Unschooling Transcripts

Lots of people worry about how to create transcripts – especially unschoolers. How do you translate Real Life into some educational language? Especially if you’ve spent the entire time living as if school and all of its trappings don’t matter!

First, let me reassure you, school trappings – grades, courses, subjects, GPAs – none of them matter in real life. Real life is more like a giant tapestry with everything intricately woven together.

But if your teen is trying to get into a technical school, a vocational program, a community college, or any “higher learning” institution, one way to do it is to switch gears a little and give them what they want to get in the door. That’s what we did. Others can share their more creative approaches, but we opted to make it look traditional. We saw that the admissions clerk was simply trying to mark off boxes on her checklist. She didn’t care that Michael studied Japanese in a 4H Exchange program or that Alyssa spent a year in an organic make-up internship or that Katie studied Shakespeare through multiple theatre productions. All they really wanted to see was a date and an official looking signature, signing them off as “graduated.”

So here’s what we did:

Alyssa’s transcript has grades on it, mainly because we had them. She went to high school for a year and a half, so we plugged those classes into the transcript. I suppose I could have assigned grades to Katie’s transcripts, but they didn’t ask for it, and I didn’t give more than they needed to meet the criteria. Also, FYI: your state determines how many credits a teen needs in high school, so you might look at a local public high school website and see what their credit requirements are. That will give you a number to be sure you include.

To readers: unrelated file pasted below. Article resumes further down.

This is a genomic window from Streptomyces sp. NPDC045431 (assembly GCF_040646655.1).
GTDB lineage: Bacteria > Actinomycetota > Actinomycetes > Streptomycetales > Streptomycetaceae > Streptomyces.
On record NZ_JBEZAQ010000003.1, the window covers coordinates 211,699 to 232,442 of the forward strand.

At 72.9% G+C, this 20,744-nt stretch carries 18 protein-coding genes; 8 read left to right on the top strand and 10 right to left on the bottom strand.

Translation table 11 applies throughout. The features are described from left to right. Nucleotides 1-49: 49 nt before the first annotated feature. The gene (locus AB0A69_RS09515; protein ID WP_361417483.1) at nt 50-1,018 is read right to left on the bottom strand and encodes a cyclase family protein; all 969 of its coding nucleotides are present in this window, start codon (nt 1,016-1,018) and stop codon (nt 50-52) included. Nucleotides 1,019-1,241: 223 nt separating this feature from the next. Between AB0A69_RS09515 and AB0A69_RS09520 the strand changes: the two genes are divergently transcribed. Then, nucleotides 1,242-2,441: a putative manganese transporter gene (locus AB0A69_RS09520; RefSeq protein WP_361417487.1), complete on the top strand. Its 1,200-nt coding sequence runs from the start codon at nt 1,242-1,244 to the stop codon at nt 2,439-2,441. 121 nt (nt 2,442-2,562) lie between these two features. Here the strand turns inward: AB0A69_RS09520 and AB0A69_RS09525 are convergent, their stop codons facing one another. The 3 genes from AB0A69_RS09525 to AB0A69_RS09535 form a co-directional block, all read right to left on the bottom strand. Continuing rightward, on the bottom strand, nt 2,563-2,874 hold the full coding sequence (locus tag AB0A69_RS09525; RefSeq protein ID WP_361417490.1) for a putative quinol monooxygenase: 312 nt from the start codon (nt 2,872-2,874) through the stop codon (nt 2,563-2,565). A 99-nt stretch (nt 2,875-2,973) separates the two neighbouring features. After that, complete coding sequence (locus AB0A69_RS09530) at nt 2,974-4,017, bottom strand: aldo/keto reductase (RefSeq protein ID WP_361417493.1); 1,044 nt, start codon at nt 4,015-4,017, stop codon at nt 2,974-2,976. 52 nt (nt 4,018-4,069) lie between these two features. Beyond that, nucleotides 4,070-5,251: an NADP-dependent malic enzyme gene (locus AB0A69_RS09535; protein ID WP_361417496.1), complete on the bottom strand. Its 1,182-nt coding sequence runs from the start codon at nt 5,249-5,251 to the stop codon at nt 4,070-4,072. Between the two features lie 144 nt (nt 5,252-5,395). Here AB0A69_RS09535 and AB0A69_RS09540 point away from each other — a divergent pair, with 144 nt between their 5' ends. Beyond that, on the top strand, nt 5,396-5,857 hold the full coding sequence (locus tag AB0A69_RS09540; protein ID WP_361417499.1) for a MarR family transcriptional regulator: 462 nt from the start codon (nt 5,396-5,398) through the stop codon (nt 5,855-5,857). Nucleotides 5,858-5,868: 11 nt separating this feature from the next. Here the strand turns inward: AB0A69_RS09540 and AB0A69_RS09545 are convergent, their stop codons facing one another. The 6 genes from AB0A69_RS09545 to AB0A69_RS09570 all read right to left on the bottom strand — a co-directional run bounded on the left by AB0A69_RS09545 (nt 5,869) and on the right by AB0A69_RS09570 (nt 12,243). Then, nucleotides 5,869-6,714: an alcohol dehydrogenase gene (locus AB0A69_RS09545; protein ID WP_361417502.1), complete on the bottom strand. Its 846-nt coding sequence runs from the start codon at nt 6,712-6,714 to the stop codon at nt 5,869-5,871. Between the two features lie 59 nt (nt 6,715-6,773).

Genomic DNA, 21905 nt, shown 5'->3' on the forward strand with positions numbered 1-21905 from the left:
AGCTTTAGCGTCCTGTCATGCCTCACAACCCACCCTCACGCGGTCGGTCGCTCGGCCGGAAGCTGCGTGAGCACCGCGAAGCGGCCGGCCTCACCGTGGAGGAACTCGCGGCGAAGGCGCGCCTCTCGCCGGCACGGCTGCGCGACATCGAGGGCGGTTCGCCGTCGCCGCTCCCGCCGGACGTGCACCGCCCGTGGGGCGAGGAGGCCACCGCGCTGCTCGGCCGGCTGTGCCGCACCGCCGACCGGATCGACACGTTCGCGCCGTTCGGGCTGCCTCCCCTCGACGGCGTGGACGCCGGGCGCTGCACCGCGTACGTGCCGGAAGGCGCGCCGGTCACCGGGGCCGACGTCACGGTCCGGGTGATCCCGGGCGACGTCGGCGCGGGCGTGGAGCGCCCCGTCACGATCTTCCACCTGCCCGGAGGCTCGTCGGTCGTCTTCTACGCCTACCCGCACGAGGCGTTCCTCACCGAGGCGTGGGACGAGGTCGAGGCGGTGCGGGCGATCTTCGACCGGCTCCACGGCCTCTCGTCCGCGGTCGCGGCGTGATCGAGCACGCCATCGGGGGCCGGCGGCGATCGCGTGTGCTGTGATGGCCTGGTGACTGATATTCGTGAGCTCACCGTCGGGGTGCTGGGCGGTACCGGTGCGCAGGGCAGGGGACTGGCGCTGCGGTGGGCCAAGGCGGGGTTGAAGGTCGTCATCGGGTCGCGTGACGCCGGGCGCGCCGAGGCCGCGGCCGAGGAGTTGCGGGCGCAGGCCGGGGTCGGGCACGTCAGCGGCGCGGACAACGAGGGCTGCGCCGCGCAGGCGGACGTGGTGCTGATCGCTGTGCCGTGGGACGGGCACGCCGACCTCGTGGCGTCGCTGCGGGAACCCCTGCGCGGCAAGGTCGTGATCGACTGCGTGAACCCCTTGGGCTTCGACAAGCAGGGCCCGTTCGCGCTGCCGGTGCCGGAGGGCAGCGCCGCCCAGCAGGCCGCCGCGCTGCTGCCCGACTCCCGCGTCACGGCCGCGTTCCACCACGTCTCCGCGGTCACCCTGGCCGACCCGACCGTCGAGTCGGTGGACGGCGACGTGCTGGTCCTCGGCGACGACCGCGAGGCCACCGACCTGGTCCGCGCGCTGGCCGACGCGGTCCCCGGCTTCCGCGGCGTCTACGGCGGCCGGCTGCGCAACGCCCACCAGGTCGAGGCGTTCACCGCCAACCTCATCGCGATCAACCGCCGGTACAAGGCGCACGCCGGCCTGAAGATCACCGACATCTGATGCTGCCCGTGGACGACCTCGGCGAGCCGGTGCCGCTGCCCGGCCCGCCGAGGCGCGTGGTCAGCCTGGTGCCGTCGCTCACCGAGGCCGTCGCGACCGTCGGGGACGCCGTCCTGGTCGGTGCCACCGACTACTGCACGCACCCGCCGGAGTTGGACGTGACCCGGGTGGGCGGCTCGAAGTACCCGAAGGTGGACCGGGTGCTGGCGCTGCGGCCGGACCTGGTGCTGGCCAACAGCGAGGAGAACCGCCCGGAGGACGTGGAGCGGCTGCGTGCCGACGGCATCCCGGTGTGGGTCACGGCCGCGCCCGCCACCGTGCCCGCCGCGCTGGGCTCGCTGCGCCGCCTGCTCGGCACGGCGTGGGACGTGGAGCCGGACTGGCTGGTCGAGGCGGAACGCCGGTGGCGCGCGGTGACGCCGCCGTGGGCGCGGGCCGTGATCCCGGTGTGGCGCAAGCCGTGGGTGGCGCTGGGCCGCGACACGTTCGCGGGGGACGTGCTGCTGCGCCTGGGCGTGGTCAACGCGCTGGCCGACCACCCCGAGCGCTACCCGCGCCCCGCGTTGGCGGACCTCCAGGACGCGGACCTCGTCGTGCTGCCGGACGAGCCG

More Resources:
Unschooling Recordkeeping
Unschooling Mom2Mom Collection on Recordkeeping

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16 Responses to Unschooling Transcripts

  1. Tina H. says:

    Thanks for this. I would like to add that what states require for public school graduation is not always (or even often) the same as what is expected of homeschool students. If a state homeschool law specifies a certain number of credits, that’s one thing but I don’t think we should ever encourage homeschoolers to give any credence to public school requirements unless that is also a homeschool requirement by law.

    • Sue says:

      I think that’s a good point to emphasize, Tina. Over-supplying of info never works out well for the homeschooling community in general.

      My reason for doing this very schoolish-looking transcript was because I knew that the admissions office was not aware of what the legal expectations were for homeschoolers. And I wanted my kids to have smooth sailing in getting through their process.

      The state of Texas, where we live, considers homeschoolers to be in private schools. Legally, there’s no stipulation about anything other than a general requirement to include Reading, Math, Good Citizenship, Spelling and Grammar.

      But when a college asks for a transcript, I know they want to see more than that on there. They’re not asking us for something different from what they ask other graduates from brick and mortar schools.

      I think this makes it a little different from what you’re saying, Tina. We just wanted to get through the process easily.

  2. Rachel Smith says:

    This is awesome, and very simple. Thank you!

  3. Anjelica says:

    Thank you so much for this!!! This was very informative and helpful.

  4. Pam says:

    Thank you very much for this information and the two examples!

  5. Heidi says: